We exclude extreme factors of the Vink et al. (2001) mass-loss rate since a factor of 0.1 results in an almost vertical vector which cannot reproduce dynamical masses, as well as factors beyond 1.5 times the Vink et al. (2001) prescription since this results in a much too shallow gradient to reproduce observed luminosities, leaving an accepted parameter range of 0.5-1.5 time the Vink et al. (2001) prescription. When constraining our models in the M-L plane with observations of HD166734 we found that enhanced overshooting was required to reproduce stellar parameters simultaneously (=0.3 0.1 and 0.5 0.1 for the primary and secondary respectively), since initial rotation rates of 250 km s and 120 km s for the primary and secondary respectively were also calibrated via surface nitrogen enrichments, and extra mixing was still required.

Figure 2: Illustration of the Mass-Luminosity plane with a typical evolutionary track entering the ZAMS at the red dot, evolving along the black arrow. The dotted vector suggest how increased rotation and/or convective overshooting may extend the M-L vector. The curved dashed line represents the gradient at which mass-loss rates effect this M-L vector. The red solid region represents the boundary set by the mass-luminosity relationship, and as such is forbidden.

5 Grid analysis

We consolidate our results for HD166734 by comparing our constraints to a galactic sample of 30 O stars from Markova et al. (2018). We calculated a systematic grid of models for initial masses 8-60 , initial rotation rates of 0-500 km s  and for two extreme values of 0.1 and 0.5, see figure 3 for example. We identify the main calibrations from this study as extended overshooting to 0.5, and reduced mass loss with rotation by excluding rotationally-induced mass loss. We note that comparing models of 0.1 and 0.5, we find that the luminosity cut-off for red supergiant evolution is much higher ( log L/   6.0) for 0.1, than for 0.5 ( log L/   5.5-5.8), regardless of rotation rate or mass-loss factor. We also note that enlarging the overshooting region may have consequences for the compactness parameter () in the final phases of our models. We find a lower value of with an enhanced overshooting of 0.5 (when compared to 0.1), thus making it easier to create neutron stars and more challenging to evolve to black holes.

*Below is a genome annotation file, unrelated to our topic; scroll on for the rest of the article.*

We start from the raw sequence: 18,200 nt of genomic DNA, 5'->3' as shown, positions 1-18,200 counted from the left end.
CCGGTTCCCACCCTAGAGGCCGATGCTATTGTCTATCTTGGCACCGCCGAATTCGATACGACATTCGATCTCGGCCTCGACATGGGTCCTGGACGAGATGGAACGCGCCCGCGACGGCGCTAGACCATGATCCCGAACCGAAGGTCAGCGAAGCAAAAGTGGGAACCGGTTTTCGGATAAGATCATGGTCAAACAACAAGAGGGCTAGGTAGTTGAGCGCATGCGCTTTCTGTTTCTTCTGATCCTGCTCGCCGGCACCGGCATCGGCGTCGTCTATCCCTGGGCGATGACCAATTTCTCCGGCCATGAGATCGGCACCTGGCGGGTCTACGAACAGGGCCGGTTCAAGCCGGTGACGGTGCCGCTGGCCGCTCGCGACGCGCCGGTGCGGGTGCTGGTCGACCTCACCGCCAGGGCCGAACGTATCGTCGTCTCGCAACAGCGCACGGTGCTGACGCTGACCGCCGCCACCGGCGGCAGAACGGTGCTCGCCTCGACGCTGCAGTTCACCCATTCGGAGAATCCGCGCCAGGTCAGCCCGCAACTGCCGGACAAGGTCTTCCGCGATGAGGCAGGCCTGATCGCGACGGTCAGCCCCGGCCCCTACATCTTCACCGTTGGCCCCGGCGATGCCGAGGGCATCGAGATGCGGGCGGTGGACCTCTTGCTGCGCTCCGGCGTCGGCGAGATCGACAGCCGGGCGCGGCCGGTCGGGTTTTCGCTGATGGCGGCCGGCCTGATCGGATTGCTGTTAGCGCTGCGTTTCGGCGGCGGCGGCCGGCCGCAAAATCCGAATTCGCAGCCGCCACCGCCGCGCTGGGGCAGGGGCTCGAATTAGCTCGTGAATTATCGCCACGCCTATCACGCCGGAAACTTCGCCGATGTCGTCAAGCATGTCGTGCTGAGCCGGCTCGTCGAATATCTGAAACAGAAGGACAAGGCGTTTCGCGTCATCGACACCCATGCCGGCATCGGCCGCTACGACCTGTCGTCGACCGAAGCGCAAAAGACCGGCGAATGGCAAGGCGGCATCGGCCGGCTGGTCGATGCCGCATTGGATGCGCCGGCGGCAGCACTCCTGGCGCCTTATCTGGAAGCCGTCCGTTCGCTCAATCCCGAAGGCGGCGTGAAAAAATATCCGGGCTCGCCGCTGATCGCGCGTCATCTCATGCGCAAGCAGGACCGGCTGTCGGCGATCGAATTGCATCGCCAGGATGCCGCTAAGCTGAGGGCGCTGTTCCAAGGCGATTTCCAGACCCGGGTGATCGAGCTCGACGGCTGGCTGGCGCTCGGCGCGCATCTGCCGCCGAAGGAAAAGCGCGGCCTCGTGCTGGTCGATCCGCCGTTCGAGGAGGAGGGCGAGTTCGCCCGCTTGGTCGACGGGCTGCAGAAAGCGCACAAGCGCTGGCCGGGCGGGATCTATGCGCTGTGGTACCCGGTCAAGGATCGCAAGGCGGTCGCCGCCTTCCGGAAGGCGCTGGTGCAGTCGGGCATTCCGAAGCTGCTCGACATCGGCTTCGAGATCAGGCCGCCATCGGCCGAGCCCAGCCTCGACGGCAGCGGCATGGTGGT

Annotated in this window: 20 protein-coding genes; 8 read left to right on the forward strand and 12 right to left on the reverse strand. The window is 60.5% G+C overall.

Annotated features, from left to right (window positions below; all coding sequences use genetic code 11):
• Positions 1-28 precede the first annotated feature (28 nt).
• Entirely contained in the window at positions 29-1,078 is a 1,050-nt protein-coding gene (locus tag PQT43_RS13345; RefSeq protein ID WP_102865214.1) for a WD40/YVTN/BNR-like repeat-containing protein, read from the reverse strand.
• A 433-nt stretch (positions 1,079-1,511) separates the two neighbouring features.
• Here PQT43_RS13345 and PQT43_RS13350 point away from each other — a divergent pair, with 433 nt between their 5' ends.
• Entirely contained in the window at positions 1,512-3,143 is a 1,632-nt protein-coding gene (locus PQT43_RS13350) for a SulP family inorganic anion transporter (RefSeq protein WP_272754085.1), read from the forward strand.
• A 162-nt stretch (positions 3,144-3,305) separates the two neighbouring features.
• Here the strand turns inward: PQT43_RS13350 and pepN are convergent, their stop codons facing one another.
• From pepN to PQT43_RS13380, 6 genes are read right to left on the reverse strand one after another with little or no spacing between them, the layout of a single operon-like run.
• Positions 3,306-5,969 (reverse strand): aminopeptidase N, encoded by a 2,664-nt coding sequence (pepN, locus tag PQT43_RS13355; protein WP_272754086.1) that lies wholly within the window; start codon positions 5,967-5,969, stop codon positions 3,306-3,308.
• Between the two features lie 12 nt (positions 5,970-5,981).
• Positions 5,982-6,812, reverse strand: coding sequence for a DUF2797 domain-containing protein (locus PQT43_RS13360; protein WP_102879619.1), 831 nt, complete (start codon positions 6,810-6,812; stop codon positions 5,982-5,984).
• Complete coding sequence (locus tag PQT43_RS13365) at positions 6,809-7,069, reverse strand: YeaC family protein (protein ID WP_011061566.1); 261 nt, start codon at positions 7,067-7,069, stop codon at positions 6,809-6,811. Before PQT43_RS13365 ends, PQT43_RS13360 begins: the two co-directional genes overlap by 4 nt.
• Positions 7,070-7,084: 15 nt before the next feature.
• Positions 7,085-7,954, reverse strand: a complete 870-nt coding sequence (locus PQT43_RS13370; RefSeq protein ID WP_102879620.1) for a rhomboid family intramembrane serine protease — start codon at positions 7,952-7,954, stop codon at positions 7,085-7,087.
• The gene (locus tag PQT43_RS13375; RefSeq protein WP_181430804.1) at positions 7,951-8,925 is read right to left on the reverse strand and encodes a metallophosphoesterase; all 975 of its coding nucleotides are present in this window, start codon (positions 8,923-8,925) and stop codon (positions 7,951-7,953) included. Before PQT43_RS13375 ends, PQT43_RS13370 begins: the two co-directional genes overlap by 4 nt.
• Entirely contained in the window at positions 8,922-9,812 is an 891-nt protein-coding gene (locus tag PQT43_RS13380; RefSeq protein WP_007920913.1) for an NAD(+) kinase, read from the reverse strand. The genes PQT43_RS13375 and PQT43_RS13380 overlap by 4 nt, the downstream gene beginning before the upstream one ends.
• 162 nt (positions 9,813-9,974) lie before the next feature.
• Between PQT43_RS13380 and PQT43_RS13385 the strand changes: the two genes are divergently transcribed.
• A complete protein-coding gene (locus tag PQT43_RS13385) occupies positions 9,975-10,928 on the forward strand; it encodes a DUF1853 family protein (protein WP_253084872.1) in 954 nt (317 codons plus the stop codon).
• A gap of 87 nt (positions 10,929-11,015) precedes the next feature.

Figure 3: Grid results for the non-rotating models of mass range 8 - 60 employing 0.1 (solid lines) and 0.5 (dashed lines).
Figure 4: Grid results for the rotating models with initial rotation rates of 300 km sfor the mass range 8 - 60  employing 0.1 (solid lines) and 0.5 (dashed lines).

6 Discussion and Conclusion

We present a novel method of comparing evolutionary tracks with observations in the Mass-Luminosity plane (Higgins & Vink, 2018), demonstrated by our constraints of the testbed, detached binary HD166734. We overlay these calibrations with a systematic grid of models alongside a galactic sample of O stars, which reveals dependancies of   and on the final stages of evolution. We emphasise the necessity of rotational mixing in stellar models for reproducing observed intermediate surface enrichments.

We conclude that extra mixing by overshooting is required to simultaneously reproduce the observed luminosities and dynamical masses of HD166734 in the M-L plane, while we exclude extreme factors of the mass-loss rate that lie beyond 0.5-1.5 times the Vink et al. (2001) rates. Finally, we omit the application of rotationally-induced mass loss since stellar parameters of HD166734 cannot be simultaneously reproduced with this theory.